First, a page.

White Whale Review: An Online Literary Magazine Untitled Document
Sean Neville
Sean Neville is a poet, a playwright, and an occasional writer of fiction. He currently lives in the central California coast region. He has taught at several junior colleges. He has a M.A. in English from UC-Irvine and is entering the M.F.A. program in creative writing at UC-San Diego next Fall.

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Sean Neville

Sleep work


The sleep work is going fine.

But it seems we’re all going to die.

Time in its fruitfulness is a fatal companion.

Exactly when is the time for love, anyway?

And will there be a sign? A bell? Our program

is to undo the particles of gravity that subsidize

time’s lifestyle. The suburb-like environment

inside our little closet is a harvest of comfort.

Though even if we had real selves we wouldn’t know what to do

with them. As proof consider the suffix -aka, which we use

to refer to all kinds of love relations, as in put-put-aka

or Wolfman-aka. Consider it vis-à-vis time’s fruit cup.

For example, my Godfish can’t fix his low ball life-path.

Great Light Arch-aka! Therefore, death crawls along

the electrical wiring but can be fooled by a really big nap



Sean Neville

as in 2000 to 2005. Because in sleep precision dreams

effect a fecund effector for surviving time

with a set of your own teeth to tear and rip

through the nuggets of lesser life. For instance, nuts.

Then you can invent new ones: friends—people who like fun.

Appositely, a newspaper walks down the street.

A pigeon asks someone (me?) for the time.

I think I pretend not to hear and study the post office difficultly.

It’s no joke to say I didn't make this world and am therefore

not liable for its failure to perform per specifications.

Still there is the Cadillac of emotions waiting in the parking lot.

Or a pill shaped like a french fry or a species that eats rocks.

But that was in another century. The word bagaboogabag

spells it all out. And it has many uses here.

It summons the lizards and snakes and they

perform a kind of barn dance minus the barn.

(Take note of the feathered song of sleep circling over the civic hot tub.)



Sean Neville

A seeming subject or object (me) seems to slope toward sleep.

This same seeming is one of time’s sleepy laws.

Because the authentic weathered carapace costs too much;

it debits deep in time’s predicate where unhappy people

save themselves by drowning in the Ohio River, say.

I have some news, which is debt is the project’s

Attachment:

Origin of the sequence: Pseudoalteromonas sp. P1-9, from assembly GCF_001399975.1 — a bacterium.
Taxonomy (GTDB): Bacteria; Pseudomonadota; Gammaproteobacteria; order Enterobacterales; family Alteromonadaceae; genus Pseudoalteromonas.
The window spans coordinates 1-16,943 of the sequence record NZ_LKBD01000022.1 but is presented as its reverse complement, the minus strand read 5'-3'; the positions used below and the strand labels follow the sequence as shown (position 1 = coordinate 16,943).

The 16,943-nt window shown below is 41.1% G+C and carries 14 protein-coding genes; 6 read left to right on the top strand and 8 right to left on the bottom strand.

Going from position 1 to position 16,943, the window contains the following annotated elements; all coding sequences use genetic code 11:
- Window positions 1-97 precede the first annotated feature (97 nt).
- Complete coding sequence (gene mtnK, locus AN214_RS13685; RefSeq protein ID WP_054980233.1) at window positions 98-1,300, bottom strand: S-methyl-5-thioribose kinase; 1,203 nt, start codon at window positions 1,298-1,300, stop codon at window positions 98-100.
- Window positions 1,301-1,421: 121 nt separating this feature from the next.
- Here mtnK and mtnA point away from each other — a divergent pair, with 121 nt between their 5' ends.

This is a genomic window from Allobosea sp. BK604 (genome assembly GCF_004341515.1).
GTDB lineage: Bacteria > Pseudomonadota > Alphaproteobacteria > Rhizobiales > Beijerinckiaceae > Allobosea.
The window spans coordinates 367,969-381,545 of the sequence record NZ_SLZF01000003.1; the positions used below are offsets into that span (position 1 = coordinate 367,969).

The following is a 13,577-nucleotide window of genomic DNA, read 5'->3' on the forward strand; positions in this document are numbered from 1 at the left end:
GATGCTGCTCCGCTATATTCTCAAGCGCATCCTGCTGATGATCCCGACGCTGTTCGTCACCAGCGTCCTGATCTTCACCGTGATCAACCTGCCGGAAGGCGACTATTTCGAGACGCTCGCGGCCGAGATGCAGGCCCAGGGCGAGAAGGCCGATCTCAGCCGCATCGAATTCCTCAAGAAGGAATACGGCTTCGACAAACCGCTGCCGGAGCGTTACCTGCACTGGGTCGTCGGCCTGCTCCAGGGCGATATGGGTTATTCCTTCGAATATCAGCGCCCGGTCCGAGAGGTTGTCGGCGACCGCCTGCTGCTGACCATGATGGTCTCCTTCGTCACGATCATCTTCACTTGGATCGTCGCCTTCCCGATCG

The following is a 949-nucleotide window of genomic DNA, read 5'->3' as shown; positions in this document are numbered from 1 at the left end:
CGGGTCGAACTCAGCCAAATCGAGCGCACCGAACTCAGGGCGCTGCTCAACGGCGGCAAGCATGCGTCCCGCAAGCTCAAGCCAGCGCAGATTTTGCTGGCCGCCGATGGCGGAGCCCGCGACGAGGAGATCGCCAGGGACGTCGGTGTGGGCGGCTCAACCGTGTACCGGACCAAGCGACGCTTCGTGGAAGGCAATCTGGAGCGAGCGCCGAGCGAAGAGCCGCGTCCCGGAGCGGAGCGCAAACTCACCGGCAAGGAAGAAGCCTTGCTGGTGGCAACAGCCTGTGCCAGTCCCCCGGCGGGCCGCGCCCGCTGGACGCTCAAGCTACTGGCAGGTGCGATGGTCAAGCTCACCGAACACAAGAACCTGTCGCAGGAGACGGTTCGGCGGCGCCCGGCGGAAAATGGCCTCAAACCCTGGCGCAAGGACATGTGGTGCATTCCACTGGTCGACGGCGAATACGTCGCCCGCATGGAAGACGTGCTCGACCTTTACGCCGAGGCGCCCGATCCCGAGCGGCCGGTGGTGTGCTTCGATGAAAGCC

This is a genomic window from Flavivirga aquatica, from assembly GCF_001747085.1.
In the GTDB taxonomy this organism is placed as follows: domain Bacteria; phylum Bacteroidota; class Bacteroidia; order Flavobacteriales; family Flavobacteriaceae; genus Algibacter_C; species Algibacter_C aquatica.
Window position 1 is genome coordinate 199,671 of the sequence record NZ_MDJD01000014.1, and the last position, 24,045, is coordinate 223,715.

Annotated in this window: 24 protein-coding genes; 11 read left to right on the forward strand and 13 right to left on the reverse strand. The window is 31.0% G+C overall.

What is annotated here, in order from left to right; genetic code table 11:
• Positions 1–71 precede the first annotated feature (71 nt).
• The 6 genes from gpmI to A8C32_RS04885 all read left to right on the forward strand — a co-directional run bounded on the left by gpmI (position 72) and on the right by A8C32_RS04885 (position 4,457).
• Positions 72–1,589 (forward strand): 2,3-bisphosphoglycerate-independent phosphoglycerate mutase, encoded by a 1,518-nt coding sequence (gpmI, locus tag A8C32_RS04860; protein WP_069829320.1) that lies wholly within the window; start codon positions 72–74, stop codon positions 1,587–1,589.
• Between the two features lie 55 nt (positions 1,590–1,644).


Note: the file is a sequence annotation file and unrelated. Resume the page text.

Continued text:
joie-de-vivre. The project of sleep.

Real emotions, thank you, are not cheap.

This thin piece of project, also called “The Song of Debt,”

is a dream to navigate a small animal’s death.


Again the city arranges itself for me,

the one sequestered from the verb of Be,

the friendly marked victim of market and mall, of restaurant and stall.

Therefore, the planes all fly north in memory of the northing geese.

And cold night is shot with stars, sprayed with gases.

Near the civic pond the council gas the geese



Sean Neville

by way of explicating the depth of the general debt.

It is already yesterday, whose shadow is

our idea of a universal principle of “slept.”

That is, the debt rotates counter-clockwise

and erases all that fine wording in the contract

framed above the cast iron bed where sleep piles up its debt.


Inside this structure the terrier asks, “Can me be some-von

too?” The unfolk say, “Not in this bed-aka. Maybe adopt

a modus vivendi-aka. But with no infixes this time.

That’s the best we can do.” He is all, “But when?”

I am like, “Be fictitious!” Then he be bad on the floor,

which is a way of avoiding nakedness and sorrow in sleep.

Reactively, each noun ends itself in a vowel—either ö or ü.

And each suffix[ö] is to be caged by brackets[ü].

But the phonology for the new emotion set was stolen



Sean Neville

by those useless stratus clouds that hang out

up in the sky all day in collocation against our species,

homo sleeping hairless rabbit people. Crap!


You have that dirty little god who lives in the basement

to thank for the pink pills and their darkling circuit. In your cells

they grew the dream that sings, “You there

with your greasy hair and please-go-away stare.”

And there is that other dream, less bespoke, the happily finite ones

lent you-as-in-you for being such a good sport about digesting

the communal cathexis all by yourself.

A fraction of you dreams the world incorrectly back again.






Copyright © Sean Neville. White Whale Review, issue 2.2

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